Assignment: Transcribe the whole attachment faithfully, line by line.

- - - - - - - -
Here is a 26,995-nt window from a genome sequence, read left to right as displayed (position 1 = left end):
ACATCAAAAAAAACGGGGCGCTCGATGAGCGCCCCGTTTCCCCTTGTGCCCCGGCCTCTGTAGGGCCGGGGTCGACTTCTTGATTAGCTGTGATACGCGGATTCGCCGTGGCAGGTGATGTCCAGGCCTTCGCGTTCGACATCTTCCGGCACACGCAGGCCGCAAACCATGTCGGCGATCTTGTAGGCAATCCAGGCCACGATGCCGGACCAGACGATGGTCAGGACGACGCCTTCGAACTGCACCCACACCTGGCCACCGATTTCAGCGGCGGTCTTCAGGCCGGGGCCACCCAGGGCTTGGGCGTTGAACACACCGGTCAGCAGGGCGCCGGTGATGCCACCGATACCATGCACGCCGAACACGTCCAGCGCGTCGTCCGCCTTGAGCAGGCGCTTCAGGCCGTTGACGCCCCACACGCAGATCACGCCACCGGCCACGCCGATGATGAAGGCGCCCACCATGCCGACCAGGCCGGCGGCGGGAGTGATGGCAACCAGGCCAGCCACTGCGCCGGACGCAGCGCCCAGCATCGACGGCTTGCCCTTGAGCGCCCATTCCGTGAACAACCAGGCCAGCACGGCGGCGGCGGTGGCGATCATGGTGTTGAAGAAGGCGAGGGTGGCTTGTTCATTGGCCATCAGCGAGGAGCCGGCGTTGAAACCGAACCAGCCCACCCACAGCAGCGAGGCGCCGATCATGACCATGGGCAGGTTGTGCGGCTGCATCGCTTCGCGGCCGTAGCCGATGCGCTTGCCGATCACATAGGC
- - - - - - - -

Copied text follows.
Here is a 26,995-nt window from a genome sequence, read left to right as displayed (position 1 = left end):
ACATCAAAAAAAACGGGGCGCTCGATGAGCGCCCCGTTTCCCCTTGTGCCCCGGCCTCTGTAGGGCCGGGGTCGACTTCTTGATTAGCTGTGATACGCGGATTCGCCGTGGCAGGTGATGTCCAGGCCTTCGCGTTCGACATCTTCCGGCACACGCAGGCCGCAAACCATGTCGGCGATCTTGTAGGCAATCCAGGCCACGATGCCGGACCAGACGATGGTCAGGACGACGCCTTCGAACTGCACCCACACCTGGCCACCGATTTCAGCGGCGGTCTTCAGGCCGGGGCCACCCAGGGCTTGGGCGTTGAACACACCGGTCAGCAGGGCGCCGGTGATGCCACCGATACCATGCACGCCGAACACGTCCAGCGCGTCGTCCGCCTTGAGCAGGCGCTTCAGGCCGTTGACGCCCCACACGCAGATCACGCCACCGGCCACGCCGATGATGAAGGCGCCCACCATGCCGACCAGGCCGGCGGCGGGAGTGATGGCAACCAGGCCAGCCACTGCGCCGGACGCAGCGCCCAGCATCGACGGCTTGCCCTTGAGCGCCCATTCCGTGAACAACCAGGCCAGCACGGCGGCGGCGGTGGCGATCATGGTGTTGAAGAAGGCGAGGGTGGCTTGTTCATTGGCCATCAGCGAGGAGCCGGCGTTGAAACCGAACCAGCCCACCCACAGCAGCGAGGCGCCGATCATGACCATGGGCAGGTTGTGCGGCTGCATCGCTTCGCGGCCGTAGCCGATGCGCTTGCCGATCACATAGGC